This is actually a chronic problem for the Board, as districts covering most of the UW Oshkosh campus and the parts of Appleton that lie in Winnebago County are vacant more often than they are filled--as no one even applies for appointment to those seats.  And in the rare occasions when appointees are made, they never seem to seek re-election.

When the Winnebago County Board pulled its one-seat reduction move, supporters said that having 36-districts allows for "better representation" of the people.  They claimed that more, smaller districts allow all of the towns to have a "bigger voice".  But when you look at turnover on the Board--and the lack of interest in creating turnover--it appears that the vast majority of Winnebago County residents are hearing just one voice speaking on behalf of them year after year after year.  Well, at least in the districts where someone is interested in serving at all.

Tuesday, January 5, 2016

The 0.8% Solution

President Obama is "doing something" today to make "America safer from gun violence".  The President is using executive action in "closing the gun show loophole" by expanding the number of vendors who would have to conduct background checks on buyers.  It's meant to better define who is a gun "collector" who might sell off a few pieces every year--and someone who buys guns just for the purpose of reselling them at a profit.

While the President may think they he is "doing something" about gun crime, the numbers themselves show that he is doing next to nothing.  A study by the President's own Department of Justice in 2013 found that gun show purchases accounted for 0.8% of all weapons used in the commission of crimes.  That study found that 40% of criminals purchased their guns off the streets (25% percent from drug dealers).  Another 37% got or stole their guns from friends or family members who legally purchased them.  Seven percent of criminals that used guns purchased them legally at retail outlets--meaning they passed required background checks to buy the firearm--or they had someone who could pass a background check do a "straw buy" for them.  Three percent purchased their guns from pawn shops--and the less than one-percent of criminals got their guns from gun shows.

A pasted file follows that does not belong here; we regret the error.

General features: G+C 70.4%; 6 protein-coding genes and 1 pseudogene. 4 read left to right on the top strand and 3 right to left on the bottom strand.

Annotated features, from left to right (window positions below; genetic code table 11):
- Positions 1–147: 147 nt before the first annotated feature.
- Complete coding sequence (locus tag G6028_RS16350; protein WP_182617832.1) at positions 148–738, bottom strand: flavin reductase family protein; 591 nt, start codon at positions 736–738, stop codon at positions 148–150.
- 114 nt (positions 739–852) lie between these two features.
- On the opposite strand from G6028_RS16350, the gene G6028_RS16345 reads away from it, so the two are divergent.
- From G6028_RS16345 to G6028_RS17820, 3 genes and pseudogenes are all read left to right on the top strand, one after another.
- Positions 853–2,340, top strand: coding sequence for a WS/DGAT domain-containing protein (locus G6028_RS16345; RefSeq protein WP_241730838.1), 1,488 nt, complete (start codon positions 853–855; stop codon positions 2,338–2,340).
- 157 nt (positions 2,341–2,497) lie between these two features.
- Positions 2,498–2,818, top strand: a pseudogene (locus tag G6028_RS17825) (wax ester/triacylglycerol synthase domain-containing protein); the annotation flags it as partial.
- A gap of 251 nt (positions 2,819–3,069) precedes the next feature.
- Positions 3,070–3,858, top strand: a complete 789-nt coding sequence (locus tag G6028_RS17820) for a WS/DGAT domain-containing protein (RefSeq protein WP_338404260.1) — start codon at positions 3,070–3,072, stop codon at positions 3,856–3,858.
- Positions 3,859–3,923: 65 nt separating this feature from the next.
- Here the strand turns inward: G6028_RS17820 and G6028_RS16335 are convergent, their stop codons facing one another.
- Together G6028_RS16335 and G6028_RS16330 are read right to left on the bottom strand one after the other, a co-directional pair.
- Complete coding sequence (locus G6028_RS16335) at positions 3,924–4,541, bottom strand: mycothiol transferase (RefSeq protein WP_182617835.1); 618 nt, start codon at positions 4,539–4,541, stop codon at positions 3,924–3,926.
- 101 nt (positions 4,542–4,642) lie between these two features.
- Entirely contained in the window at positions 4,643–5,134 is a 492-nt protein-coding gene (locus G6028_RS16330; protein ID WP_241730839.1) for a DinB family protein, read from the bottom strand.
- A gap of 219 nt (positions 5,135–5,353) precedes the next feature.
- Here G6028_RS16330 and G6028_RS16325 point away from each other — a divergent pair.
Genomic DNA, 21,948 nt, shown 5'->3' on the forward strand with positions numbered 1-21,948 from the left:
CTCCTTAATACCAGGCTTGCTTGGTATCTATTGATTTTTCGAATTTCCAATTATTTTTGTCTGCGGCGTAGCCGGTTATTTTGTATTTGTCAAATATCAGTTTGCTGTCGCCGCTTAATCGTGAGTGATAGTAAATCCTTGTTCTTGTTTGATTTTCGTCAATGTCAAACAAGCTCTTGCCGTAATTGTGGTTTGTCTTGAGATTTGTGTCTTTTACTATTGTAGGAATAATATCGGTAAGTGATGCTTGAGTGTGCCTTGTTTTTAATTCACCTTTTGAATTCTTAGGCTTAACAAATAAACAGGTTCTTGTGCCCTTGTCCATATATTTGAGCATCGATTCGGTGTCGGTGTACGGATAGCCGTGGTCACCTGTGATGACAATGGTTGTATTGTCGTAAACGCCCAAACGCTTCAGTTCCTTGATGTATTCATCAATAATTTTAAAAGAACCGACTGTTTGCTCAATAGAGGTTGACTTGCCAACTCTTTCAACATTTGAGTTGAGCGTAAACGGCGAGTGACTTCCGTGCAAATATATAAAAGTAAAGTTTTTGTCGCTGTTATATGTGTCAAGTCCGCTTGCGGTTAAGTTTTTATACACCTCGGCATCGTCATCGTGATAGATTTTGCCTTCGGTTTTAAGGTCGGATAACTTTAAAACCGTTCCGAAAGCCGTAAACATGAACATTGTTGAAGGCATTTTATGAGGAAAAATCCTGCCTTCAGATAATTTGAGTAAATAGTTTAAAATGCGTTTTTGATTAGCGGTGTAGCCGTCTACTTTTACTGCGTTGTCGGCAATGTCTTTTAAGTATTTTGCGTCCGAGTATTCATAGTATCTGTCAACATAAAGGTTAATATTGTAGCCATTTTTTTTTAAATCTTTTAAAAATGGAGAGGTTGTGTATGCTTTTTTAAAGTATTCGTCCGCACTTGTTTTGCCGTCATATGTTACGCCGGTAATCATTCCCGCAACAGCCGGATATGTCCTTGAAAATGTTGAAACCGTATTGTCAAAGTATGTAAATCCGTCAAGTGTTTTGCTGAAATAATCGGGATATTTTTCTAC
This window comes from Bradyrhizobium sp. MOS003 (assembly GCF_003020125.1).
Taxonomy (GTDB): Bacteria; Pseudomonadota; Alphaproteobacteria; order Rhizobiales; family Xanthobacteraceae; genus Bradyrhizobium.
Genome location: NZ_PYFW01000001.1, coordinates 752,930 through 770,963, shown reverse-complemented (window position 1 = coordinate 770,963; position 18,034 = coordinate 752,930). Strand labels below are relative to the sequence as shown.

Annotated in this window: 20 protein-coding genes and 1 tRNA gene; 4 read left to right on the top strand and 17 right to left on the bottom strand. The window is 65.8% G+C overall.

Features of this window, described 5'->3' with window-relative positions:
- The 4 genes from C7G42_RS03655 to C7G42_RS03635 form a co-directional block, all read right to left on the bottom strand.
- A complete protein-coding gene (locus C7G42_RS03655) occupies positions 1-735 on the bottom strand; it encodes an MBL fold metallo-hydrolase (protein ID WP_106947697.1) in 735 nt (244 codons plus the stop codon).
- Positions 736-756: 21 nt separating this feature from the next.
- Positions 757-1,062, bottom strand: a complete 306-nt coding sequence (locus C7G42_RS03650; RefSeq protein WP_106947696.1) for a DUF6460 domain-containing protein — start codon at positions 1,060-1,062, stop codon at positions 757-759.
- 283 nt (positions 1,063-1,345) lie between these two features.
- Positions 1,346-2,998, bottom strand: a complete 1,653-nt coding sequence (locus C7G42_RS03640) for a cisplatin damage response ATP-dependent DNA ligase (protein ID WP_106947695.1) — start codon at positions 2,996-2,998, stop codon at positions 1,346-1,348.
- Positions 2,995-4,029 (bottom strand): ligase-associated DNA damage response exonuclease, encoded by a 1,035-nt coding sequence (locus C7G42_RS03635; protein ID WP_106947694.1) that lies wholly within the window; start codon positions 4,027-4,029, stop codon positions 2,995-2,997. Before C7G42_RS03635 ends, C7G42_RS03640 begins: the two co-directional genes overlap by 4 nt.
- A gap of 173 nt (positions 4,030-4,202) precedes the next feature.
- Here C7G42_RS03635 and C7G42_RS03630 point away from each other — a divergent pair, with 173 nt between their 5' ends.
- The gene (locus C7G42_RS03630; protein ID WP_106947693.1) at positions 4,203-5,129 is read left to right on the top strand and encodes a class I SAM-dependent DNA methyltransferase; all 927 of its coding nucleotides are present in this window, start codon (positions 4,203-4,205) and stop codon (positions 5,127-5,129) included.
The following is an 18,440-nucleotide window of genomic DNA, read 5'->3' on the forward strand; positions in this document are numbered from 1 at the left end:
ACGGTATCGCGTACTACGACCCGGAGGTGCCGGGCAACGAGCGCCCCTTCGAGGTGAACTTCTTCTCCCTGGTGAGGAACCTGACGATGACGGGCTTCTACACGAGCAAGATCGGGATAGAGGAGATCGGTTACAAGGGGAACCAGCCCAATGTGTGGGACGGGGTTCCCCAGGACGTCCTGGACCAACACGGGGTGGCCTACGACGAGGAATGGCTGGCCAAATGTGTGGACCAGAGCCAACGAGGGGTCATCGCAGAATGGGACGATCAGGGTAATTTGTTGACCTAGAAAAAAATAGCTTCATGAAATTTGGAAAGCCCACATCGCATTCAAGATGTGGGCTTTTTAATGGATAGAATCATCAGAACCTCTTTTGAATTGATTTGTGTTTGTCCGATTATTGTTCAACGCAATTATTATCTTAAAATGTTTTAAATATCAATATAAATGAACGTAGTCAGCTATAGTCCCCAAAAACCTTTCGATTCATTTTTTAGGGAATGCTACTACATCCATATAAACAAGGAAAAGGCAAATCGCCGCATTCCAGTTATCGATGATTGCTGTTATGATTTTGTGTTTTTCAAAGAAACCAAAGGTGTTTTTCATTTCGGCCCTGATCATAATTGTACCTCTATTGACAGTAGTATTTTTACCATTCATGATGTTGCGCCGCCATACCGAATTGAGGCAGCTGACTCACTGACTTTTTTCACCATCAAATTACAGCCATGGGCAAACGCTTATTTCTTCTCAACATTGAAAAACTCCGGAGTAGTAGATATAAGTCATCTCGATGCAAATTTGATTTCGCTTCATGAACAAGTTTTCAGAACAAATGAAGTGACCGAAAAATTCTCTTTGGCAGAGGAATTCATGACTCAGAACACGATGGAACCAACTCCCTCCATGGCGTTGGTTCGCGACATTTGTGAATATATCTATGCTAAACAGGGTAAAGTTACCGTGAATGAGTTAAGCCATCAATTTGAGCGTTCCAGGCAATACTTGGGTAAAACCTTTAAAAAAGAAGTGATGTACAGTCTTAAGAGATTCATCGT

While President Obama may say that "doing something" about the gun show loophole is the only course of action he can take through executive action--he certainly had other avenues to combat gun violence.  I was hoping that his meeting with Attorney General Loretta Lynch yesterday would result in an executive order to have the DOJ actually crackdown on illegal gun ownership--including weapons sweeps targeting felons (who are not allowed to possess firearms) and the encouragement of prosecutors to file illegal weapons charges in all cases where felons are using illegal guns--followed by judges treating weapons violations more seriously in sentencing.  But alas, that was not at all a priority of the President or the AG.